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Susvara on 5 amplifiers

This review first appeared in February 2020 on HifiKnights.com. By request of Bakoon and permission of the author, it is hereby syndicated to reach a broader audience. All images contained in this piece are the property of Dawid Grzyb. – Ed.

Reviewer: Dawid  Grzyb
Transport: Fidata HFAS-S10U
DAC: LampizatOr Pacific with KR Audio T100/Living Voice 300B and KR 5U4G
USB: iFi audio iGalvanic3.0, micro iUSB3.0, 3 x Mercury3.0
Headphone amps: Kinki Studio EX-M1, Thöress DFP, Bakoon AMP-13R, Trilogy 925, iFi audio Pro iCAN
Interconnects: Audiomica Laboratory Erys Excellence
Headphones: HifiMan Susvara on Forza AudioWorks Noir HPC Mk2
Power delivery: Gigawatt LC-3 EVO -> PC-3 SE EVO+, Gigawatt PF-2 + Gigawatt LC-2 MK2 + Forza AudioWorks Noir Concept/Audiomica Laboratory Ness Excellence/LessLoss C-MARC
Music: NativeDSD
Review component retail prices: HiFiMan Susvara €6'000, Bakoon AMP-13R €6'000, iFi audio Pro iCAN €1'999, Kinki Studio EX-M1 €1'840, Thöress DFP €9'900, Trilogy 925 €13'999

HifiMan's Susvara aren't ordinary headphones. Word on the street has them enjoy the company of proper speaker amps far more than regular headfi electronics. This got me interested enough to conduct my own investigation with several devices seemingly fit for the job. Even though today's isn't a typical HFK review, it was on my to-do list for months. My track record with headphones is quite uncomplicated. Many enthusiasts own multiple costly cans and amps. My own rotation is far more basic. In spite of more than a decade of familiarity with a fair share of expensive headphones, I've always owned just one primary can and amp. Call it a preference for keeping things simple. I started with Sennheiser HD800 purchased shortly after their official release paired with the now discontinued Audio-gd Phoenix balanced amp. This gave me much joy and was my first serious headfi. At some point Fang Bian's thrice-priced HifiMan HE-1000v1 stomped Sennheiser's open-backed game changer. To my ears it did most things substantially better and was less fussy about associated hardware.

Perfect happiness with HifiMan's then planar flagship had me think that things couldn't get any better. The sonic level I'd reached was high enough to leave any cravings for more at the door. A lack of experience with extreme cans rendered me clueless as to what 'better' might represent back then. So it was just a matter of time until I caught on. By July 2017 I had my hands on HifiMan's freshly minted HE-6 successor called Susvara which quickly became just as notorious for punishing inefficiency. Back then two headfi amps—the Pass Labs HPA-1 and iFi audio Pro iCAN—allowed me to understand how much better HifiMan's latest was than my HE-1000v1. Just so, its sticker was beyond reach so instead I grabbed a v2 HE-1000. This had me quite satisfied for a while but Susvara withdrawal symptoms grew stronger by the day. I knew their chapter was far from over. Finally, my hifi cohort Matt from Forza AudioWorks and I managed to finance HifiMan's flagship planar together. As two chaps fully aware of Susvara's usefulness in our daily work, we booked the wire transfer without regrets.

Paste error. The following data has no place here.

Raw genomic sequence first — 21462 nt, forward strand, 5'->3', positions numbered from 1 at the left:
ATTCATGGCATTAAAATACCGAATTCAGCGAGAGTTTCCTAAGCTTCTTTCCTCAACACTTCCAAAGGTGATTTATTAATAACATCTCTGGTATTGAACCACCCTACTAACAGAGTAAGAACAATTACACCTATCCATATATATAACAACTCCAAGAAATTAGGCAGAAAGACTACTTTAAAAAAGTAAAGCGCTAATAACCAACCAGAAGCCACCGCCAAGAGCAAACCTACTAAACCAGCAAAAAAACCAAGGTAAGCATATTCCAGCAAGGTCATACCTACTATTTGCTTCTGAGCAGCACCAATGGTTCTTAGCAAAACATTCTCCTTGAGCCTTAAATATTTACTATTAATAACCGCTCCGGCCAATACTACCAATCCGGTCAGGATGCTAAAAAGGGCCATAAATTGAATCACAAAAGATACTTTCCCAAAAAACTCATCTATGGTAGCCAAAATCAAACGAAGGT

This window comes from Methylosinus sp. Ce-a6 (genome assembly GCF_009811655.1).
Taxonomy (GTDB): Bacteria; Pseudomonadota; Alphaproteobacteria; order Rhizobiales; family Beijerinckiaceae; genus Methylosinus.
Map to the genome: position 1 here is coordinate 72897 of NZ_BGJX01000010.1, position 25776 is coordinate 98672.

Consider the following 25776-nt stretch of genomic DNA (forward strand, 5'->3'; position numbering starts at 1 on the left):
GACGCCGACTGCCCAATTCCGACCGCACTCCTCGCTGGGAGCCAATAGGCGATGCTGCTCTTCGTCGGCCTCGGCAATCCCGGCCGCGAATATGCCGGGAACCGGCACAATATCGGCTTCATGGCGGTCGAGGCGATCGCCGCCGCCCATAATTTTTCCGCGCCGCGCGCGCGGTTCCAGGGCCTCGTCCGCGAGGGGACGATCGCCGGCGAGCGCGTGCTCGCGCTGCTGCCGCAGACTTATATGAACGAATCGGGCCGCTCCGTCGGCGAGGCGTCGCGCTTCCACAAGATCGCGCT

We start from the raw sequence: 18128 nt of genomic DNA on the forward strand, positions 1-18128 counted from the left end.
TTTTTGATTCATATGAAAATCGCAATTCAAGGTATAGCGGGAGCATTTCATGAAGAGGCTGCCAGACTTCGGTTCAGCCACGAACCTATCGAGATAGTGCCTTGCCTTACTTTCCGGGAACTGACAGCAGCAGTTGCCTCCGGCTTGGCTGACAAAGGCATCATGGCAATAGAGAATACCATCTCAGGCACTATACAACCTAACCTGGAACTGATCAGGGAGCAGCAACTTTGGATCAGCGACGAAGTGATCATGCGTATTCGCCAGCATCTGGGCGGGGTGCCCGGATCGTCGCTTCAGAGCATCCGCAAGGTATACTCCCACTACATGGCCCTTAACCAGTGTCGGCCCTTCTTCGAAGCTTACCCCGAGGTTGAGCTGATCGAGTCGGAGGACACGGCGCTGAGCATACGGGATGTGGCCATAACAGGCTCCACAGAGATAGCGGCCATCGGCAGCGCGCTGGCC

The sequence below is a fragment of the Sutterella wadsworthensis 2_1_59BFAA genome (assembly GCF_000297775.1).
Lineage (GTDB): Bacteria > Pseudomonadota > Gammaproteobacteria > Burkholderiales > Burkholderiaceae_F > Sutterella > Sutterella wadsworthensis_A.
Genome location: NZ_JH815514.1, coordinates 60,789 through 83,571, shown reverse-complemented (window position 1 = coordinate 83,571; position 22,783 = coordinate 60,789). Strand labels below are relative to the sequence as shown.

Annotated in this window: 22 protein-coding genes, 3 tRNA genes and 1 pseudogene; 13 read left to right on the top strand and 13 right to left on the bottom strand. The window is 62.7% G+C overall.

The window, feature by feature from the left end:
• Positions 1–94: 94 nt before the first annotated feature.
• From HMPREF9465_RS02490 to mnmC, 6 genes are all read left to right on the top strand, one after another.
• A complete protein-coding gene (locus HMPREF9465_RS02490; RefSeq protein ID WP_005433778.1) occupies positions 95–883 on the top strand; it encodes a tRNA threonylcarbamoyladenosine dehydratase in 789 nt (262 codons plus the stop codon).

Fast forward to January 2019 and my Bakoon AMP-13R review. If I had to point a finger at the single best-sounding amplifier I heard in a controlled environment thus far, this would easily top my list. Not a hair but a fair bit below I'd position the Thöress F2A11 alongside Trilogy's 995R/915R. Of course they all have their own unique sonic flavor, topology and are meant for different loads. Nonetheless, the Bakoon as the smallest and most affordable in this group is second to none on sonic exquisiteness and overall excellence, not even the far more powerful, intimidating and almost ten times costlier Trilogy three-piece set which by my standards is phenomenal. Okay?

Even though my HifiMan Susvara and Bakoon AMP-13R reviews started as regular assignments, each morphed into an unforgettable experience that just wouldn't let go. Just as I knew that I had to have HifiMan's top planar model sooner than later, my sentiment toward the Bakoon was very much the same. Upon its return several months later, we already had our own Susvara. What had been in the sand during my first AMP-13R rodeo now was possible. These two extraordinary products, both awarded with my 'Victor' badge, eventually caused a 'what if?'. Alas, no dice. The petite amp ran out of steam. Most music was served up at SPL far below party levels. "Aw shucks" I thought. Until I didn't.